In Petrella, the discovery rule—a doctrine that says a claim “accrues” when the plaintiff discovers, or with due diligence should have discovered, the basis for the claim—did not apply because alleged acts of infringement did occur during the three years prior to the lawsuit being filed.  Petrella therefore left open the question as to what happens when no infringement occurs in the immediately preceding three years of the lawsuit, but the plaintiff sued when it discovered the earlier infringement.  Right now, a circuit split exists between the Second Circuit on the one hand and the Ninth and Eleventh Circuits on the other. This question will be decided in 2024 when the Supreme Court decides Warner Chappell Music Inc. v. Nealy.[vii] 

Why This Case Matters

The two biggest centers of copyright litigation—the Ninth and Second Circuits—have been split on this issue.  In the 2020 Sohm v. Scholastic Inc. decision, the Second Circuit felt bound by Petrella and held that a three-year limitation of damages applies regardless of whether the discovery rule applies, despite recognizing that such a holding undermined the purpose of the discovery rule as the plaintiff could have a timely claim but no available relief.[viii]  The Ninth Circuit, on the other hand, reached the opposite conclusion in 2023 in Starz Entertainment, LLC v. MGM Domestic Television Distribution, LLC, finding instead that the Copyright Act “three years after the claim accrued” language says nothing about remedies, and limiting damages to three years when the discovery rule applied would “eviscerate the discovery rule.”[ix]  Of course, with Warner Chappell, now the Eleventh Circuit is aligned with the Ninth Circuit.

While the Sixth Circuit has not weighed in on this issue, several courts within the Sixth Circuit have and themselves are at odds here.  On the one hand, the Southern District of Ohio in Navarro v. Procter & Gamble, Company ultimately sided with the Second Circuit but only after grappling with the exact tension now being decided by the Supreme Court: the tension between the statute of limitations and discovery rule precedence on the one hand and the Petrella precedence on the other.[x]  Courts in the Northern District of Ohio and Western District of Kentucky, have declined to read Petrella as barring recovery for damages that occurred more than three years before suit.[xi]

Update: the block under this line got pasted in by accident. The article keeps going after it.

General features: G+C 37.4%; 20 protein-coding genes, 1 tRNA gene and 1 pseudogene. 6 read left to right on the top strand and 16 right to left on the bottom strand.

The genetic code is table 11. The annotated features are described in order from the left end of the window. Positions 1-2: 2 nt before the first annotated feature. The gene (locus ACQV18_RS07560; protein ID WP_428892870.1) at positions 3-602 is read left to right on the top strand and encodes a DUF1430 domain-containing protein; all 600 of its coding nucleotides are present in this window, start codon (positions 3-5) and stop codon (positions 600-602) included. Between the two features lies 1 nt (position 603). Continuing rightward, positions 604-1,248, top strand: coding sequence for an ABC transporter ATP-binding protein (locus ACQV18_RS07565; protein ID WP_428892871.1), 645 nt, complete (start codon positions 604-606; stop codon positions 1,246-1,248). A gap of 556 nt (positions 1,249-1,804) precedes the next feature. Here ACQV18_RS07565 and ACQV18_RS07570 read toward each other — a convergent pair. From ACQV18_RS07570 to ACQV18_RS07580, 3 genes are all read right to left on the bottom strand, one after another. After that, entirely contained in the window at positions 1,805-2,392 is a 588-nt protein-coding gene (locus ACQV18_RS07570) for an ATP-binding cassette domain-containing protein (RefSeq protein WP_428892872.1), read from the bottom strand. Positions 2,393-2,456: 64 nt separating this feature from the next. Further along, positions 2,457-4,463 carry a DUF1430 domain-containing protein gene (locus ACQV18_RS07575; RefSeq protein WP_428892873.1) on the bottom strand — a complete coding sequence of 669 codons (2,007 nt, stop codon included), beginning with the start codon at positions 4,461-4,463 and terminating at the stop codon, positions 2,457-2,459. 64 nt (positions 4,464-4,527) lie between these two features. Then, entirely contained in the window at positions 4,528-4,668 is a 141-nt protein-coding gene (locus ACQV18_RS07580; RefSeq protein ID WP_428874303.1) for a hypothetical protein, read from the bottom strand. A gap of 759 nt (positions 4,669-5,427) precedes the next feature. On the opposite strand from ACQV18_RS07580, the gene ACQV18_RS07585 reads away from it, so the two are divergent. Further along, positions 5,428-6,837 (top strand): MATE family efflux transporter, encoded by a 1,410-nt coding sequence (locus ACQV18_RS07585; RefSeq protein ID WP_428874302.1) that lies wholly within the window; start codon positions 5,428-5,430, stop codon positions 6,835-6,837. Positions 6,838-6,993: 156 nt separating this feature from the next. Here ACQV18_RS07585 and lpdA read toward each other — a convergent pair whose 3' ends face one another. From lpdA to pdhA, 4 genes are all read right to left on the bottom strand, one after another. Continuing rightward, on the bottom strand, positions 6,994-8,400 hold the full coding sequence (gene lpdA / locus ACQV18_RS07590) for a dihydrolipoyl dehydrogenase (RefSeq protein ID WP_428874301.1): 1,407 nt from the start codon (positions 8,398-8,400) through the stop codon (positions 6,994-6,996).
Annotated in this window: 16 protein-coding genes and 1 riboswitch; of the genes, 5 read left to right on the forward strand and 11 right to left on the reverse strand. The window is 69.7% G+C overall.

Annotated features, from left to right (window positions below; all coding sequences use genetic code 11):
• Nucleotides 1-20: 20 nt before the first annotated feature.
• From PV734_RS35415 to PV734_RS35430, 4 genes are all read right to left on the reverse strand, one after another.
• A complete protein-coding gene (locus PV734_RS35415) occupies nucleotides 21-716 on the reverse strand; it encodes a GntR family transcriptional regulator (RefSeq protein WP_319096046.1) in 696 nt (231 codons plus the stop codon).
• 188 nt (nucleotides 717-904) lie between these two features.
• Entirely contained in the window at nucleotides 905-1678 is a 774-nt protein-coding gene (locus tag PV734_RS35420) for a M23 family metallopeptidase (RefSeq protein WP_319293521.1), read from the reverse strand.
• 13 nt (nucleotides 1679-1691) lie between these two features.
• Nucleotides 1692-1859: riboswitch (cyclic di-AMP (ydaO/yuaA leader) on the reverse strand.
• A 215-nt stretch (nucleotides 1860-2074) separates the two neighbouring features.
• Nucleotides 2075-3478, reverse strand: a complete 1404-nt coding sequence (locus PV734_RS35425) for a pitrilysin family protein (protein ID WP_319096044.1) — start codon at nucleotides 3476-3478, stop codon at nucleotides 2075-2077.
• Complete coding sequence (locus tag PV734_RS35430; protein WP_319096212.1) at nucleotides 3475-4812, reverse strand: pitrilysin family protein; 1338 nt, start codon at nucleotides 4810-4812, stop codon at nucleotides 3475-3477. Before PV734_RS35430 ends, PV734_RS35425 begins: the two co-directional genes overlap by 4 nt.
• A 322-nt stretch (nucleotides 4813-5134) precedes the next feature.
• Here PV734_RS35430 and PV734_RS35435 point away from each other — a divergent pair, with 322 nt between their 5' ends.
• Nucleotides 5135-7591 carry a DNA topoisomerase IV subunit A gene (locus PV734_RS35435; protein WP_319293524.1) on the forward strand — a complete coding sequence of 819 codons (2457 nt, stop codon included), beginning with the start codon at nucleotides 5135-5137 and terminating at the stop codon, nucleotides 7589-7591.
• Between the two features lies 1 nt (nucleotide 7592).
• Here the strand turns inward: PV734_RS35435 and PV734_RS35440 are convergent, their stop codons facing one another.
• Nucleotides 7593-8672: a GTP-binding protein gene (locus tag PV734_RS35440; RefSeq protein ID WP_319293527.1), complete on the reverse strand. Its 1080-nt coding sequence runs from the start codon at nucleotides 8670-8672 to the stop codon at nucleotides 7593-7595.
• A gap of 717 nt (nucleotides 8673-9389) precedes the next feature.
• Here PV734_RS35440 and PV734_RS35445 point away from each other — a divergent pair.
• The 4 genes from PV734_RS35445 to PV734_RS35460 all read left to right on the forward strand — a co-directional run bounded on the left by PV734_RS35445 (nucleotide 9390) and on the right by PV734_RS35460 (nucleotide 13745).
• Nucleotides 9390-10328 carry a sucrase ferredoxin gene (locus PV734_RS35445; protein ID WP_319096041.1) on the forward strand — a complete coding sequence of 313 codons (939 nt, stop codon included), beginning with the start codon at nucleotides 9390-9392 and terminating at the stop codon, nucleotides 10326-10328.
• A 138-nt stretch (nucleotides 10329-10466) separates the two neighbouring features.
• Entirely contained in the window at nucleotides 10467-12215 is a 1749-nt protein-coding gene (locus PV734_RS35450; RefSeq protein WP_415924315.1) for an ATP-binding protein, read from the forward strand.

As this upcoming Supreme Court decision will affect copyright infringement cases moving forward, Dinsmore attorneys will be following this issue closely and advising our clients on any new developments.

[i] No. 1:18-cv-25474, 2021 U.S. Dist. LEXIS 43980, at *4 (S.D. Fl. Mar. 8, 2021).

[ii] Id., **26-34.

[iii] Id., n.6.

[iv] 60 F.4th 1325, 1331 (11th Cir. 2023).

[v] 17 U.S.C. § 507(b). 

[vi] 572 U.S. 663 (2014). 

[vii] 60 F.4th 1325 (11th Cir. 2023), cert. granted, 92 U.S.L.W. 3063 (U.S. Sept. 29, 2023) (No. 22-1078).  The case is likely to be scheduled for oral argument in February 2024. 

[viii] Sohm v. Scholastic Inc., 959 F.3d 39, 52 (2d Cir. 2020) (barring recovery for all acts of infringement occurring before the three-year look-back period).

[ix] Starz Ent’tnment, LLC v. MGM Domestic Tele. Distrib., LLC., 39 F.4th 1236, 1242-44 (9th Cir. 2022) (finding that “[t]here is no reason for a discovery rule if damages for infringing acts of which the copyright owner reasonably becomes aware years later are unavailable”). 

[x] 515 F. Supp. 3d 718, 759 (S.D. Ohio Jan. 19, 2021), recons. denied, No. 17-cv-406, 2021 U.S. Dist. LEXIS 44618, at *1-2 (S.D Ohio Mar. 10, 2021).  

[xi] See Design Basics, LLC v. Forrester Wehrle Homes, Inc., 305 F. Supp. 3d 788, 792-93 (N.D. Ohio 2018) (“reject[ing] the argument that Petrella overruled the Sixth Circuit’s rule that copyright-infringement claims accrue under the discovery rule”); Mitchell v. Capitol Records, LLC, 287 F. Supp. 3d 673, 677 (W.D. Ky. 2017) (“Petrella does not require the Court to ignore Sixth Circuit precedent that clearly defines accrual of a copyright claim as occurring when the plaintiff knew of the potential violation or is chargeable with such knowledge.”) (internal citations omitted).